The CBERS-4A satellite was launched in the early hours of Friday, 20 December, from the satellite launching centre of Zhanjiang, a city located in China’s Shanxi province, about 700 kilometres from the capital, Beijing, according to official information.
Developed under a partnership between Brazil and China, this sixth satellite will replace the CBERS-4, placed in orbit five years ago, and focused on the remote observation of the Earth, particularly in the Amazon region, allowing for real-time information on vegetation and agricultural activities, as well as facilitating environmental and hydrological studies.
Brazil’s National Space Research Institute (INPE) from Brazil said that the newest Sino-Brazilian satellite was programmed to orbit the earth 14 times a day and must have a useful lifespan of at least five years, the same as the previous satellites.
Construction of the CBERS-4A began in 2015, with the participation of a total of 200 scientists, both from the INPE and the Chinese Academy of Space Technology (CAST). The projected cost an estimated 190 million reais, half of which was guaranteed by the federal government of Brazil.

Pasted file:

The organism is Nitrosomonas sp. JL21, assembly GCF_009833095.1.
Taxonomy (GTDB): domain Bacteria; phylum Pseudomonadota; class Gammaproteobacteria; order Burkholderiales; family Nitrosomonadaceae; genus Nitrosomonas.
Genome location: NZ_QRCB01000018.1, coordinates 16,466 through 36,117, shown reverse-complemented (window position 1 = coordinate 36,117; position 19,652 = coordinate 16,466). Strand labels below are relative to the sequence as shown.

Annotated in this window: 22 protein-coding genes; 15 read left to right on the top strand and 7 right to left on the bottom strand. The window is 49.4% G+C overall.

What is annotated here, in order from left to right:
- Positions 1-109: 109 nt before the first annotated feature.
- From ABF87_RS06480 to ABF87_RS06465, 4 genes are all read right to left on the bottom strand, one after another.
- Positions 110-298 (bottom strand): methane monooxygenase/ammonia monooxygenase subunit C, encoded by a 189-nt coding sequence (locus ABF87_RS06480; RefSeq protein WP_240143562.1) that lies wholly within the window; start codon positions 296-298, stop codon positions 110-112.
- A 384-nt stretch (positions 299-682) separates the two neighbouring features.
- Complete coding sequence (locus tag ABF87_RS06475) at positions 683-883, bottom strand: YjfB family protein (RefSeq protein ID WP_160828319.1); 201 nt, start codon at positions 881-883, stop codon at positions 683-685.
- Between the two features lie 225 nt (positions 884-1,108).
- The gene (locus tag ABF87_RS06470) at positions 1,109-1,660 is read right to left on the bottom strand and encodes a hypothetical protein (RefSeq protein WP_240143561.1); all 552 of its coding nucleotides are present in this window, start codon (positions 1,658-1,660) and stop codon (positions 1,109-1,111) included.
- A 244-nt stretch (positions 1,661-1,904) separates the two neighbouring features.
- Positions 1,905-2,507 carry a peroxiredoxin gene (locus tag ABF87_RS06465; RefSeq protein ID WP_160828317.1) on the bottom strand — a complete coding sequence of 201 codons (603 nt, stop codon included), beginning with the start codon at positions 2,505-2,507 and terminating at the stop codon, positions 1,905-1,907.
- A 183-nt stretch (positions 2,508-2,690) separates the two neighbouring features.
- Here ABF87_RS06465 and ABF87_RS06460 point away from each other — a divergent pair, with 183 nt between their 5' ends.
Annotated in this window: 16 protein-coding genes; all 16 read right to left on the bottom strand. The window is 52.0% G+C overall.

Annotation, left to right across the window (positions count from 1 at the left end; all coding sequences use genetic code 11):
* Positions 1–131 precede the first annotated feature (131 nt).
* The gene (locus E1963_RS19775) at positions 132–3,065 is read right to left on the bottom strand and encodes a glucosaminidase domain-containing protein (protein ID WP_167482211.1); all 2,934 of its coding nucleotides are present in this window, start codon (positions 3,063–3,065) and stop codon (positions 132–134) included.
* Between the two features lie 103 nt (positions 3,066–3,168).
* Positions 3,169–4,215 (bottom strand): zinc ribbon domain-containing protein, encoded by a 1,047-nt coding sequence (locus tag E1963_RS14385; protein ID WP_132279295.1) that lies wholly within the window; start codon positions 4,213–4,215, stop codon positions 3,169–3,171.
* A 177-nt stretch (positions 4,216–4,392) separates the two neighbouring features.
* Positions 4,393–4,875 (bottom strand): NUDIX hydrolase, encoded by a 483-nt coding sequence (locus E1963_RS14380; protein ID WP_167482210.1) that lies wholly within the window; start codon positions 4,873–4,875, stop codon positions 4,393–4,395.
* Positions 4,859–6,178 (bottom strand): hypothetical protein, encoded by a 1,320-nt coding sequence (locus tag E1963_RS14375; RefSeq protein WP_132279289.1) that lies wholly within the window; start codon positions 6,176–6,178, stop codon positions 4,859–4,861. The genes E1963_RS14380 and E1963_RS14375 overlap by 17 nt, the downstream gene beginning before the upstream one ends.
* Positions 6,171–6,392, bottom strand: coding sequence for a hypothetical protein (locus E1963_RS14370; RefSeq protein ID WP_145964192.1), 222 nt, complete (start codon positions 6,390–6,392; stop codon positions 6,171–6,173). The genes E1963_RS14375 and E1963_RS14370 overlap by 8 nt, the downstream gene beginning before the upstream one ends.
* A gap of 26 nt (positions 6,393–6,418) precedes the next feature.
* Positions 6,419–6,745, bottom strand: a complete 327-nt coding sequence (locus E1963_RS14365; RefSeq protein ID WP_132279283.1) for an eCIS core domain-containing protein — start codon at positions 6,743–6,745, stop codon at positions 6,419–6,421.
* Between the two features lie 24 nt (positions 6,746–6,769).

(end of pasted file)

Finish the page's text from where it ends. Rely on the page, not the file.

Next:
The China-Brazil Earth Resources Satellite programme (CBERS) began over 20 years ago and allowed the two countries to gain experience of the technology of remote observation with cameras and sensors for Earth observation.
To date, Brazil and China have developed and successfully launched four satellites (CBERS-1 and CBERS-2, CBERS-2B and CBERS-4), as well as the CBERS-3, which fell and destroyed the equipment. (macauhub)